New York, 31 October 2023 – With about $4 trillion in new investment needed annually to achieve the Sustainable Development Goals (SDGs) in developing countries, top business executives from the Global Investors for Sustainable Development (GISD) Alliance met today with UN Deputy Secretary-General Amina Mohammed to propose transformative solutions for bridging the sustainable development financing gap.
At the midpoint of implementing the 2030 Agenda for Sustainable Development and the SDGs, and amidst compounding economic, political, and humanitarian crises, the mandate of the GISD Alliance is now more important than ever. Members at the meeting launched a new phase where they pledged to spearhead the private sector’s support to the UN Secretary-General’s reforms, as presented in the SDG Stimulus and the Policy Brief on Reforms to the International Financial Architecture.
“I’m delighted to extend the GISD Alliance for 2024-2025. For this new and recharged phase, GISD needs to raise the level of ambition and be the torchbearer for mobilizing finance for the SDGs,” said UN Secretary-General António Guterres.
Heads and senior executives from Citi, Standard Chartered, Bank of America, Johannesburg Stock Exchange, Sintesa Group, Agricultural Bank of China, and Investec were among the attendees at the annual UN meeting.
At the meeting, GISD Alliance members committed to continue to advance the development of innovative finance and investment solutions. To do so, the GISD Alliance will join forces with partners from both public and private sectors to contribute to closing the SDG financing gap. Key action areas of the Alliance’s new phase include:
- Making blended finance work with impact.
- Developing and sharing innovative instruments and platforms to mobilize and channel investment to countries and sectors most in need.
- Addressing institutional and regulatory impediments to longer-term investment by the private sector in sustainable development.
The new phase of the GISD Alliance will run until 2025. The deliverables and recommendations arising from the Alliance’s work will feed into agreed actions among UN Member States at the 4th International Conference on Financing for Development proposed for 2025.
Leading the GISD Alliance’s new phase to create lasting impact are José Viñals, Group Chairman of Standard Chartered, and Shinta Kamdani, CEO of Sintesa Group. Ms. Kamdani replaces departing Co-Chair Leila Fourie, CEO of Johannesburg Stock Exchange.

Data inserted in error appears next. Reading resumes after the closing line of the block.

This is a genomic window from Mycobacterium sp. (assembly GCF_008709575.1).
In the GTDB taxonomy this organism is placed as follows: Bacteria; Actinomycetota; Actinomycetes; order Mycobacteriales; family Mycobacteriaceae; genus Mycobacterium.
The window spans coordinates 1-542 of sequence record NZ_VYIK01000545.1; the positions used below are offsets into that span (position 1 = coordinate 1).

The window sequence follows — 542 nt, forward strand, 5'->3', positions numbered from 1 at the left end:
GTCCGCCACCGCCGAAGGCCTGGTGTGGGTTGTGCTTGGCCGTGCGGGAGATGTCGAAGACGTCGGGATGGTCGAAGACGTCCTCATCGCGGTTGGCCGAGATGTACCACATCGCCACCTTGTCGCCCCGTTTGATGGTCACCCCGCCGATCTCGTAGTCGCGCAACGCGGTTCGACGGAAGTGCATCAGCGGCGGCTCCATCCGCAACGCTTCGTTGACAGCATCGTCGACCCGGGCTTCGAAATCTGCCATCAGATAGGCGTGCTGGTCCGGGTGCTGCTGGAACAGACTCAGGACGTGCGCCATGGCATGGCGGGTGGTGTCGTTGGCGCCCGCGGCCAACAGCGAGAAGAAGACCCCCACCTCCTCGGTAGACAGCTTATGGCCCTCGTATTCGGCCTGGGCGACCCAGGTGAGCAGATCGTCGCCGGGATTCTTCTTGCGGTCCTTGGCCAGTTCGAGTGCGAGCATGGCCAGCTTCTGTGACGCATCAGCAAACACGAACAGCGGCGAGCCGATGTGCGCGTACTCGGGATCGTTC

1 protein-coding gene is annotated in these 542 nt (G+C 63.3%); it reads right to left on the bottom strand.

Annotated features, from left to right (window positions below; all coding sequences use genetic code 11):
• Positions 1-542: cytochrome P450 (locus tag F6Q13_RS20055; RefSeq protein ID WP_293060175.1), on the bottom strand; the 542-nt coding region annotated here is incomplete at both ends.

“Collaboration between public and private sectors, across emerging and developed economies, is the cornerstone of sustainable progress. During my tenure as co-chair, I have witnessed how the GISD’s unique platform empowers emerging markets to connect with key role players across borders to identify and solve for the hurdles to large-scale financing of sustainable development,” said Fourie.
“Ongoing collaboration is critical if we are to meet the diverse funding needs of the SDGs. In making progress, the GISD Alliance will strive to deliver impact at scale and speed where the needs are greatest. The shared commitment of private and public funds, applied as blended finance, provides a powerful mechanism for delivery and deserves our continued focus,” stated Viñals.
“Closing the SDG gap requires both capital investment and a suitable business environment to roll out the investment. The role of advocacy and engagement will be imperative for the next phase of the GISD Alliance, especially in pipelining finance towards the real sectors. In that regard, collaboration will be the key to ensuring that our joint efforts are systemic and truly create significant change,” concluded Kamdani.
Launched by the UN Secretary-General in 2019, the GISD Alliance has broken ground on innovative solutions to scale up long-term finance and investment for sustainable development. Among its achievements so far are the GISD’s definition of Sustainable Development Investing (SDI), which has become the basis of the G20 Sustainable Finance Working Group principles to align investment with sustainable development; the sector-specific SDG-related metrics, which have enabled rigorous measurement of the private sector’s contribution to the SDGs in eight sectors; the updated edition of the model mandate, which serves to guide asset owners on incorporating stewardship and sustainability objectives in agreements and contracts with asset managers; and GISD’s paper on the private sector’s perspective on reforming multilateral development banks, which has advanced the global policy dialogue on private capital mobilization to achieve the SDGs.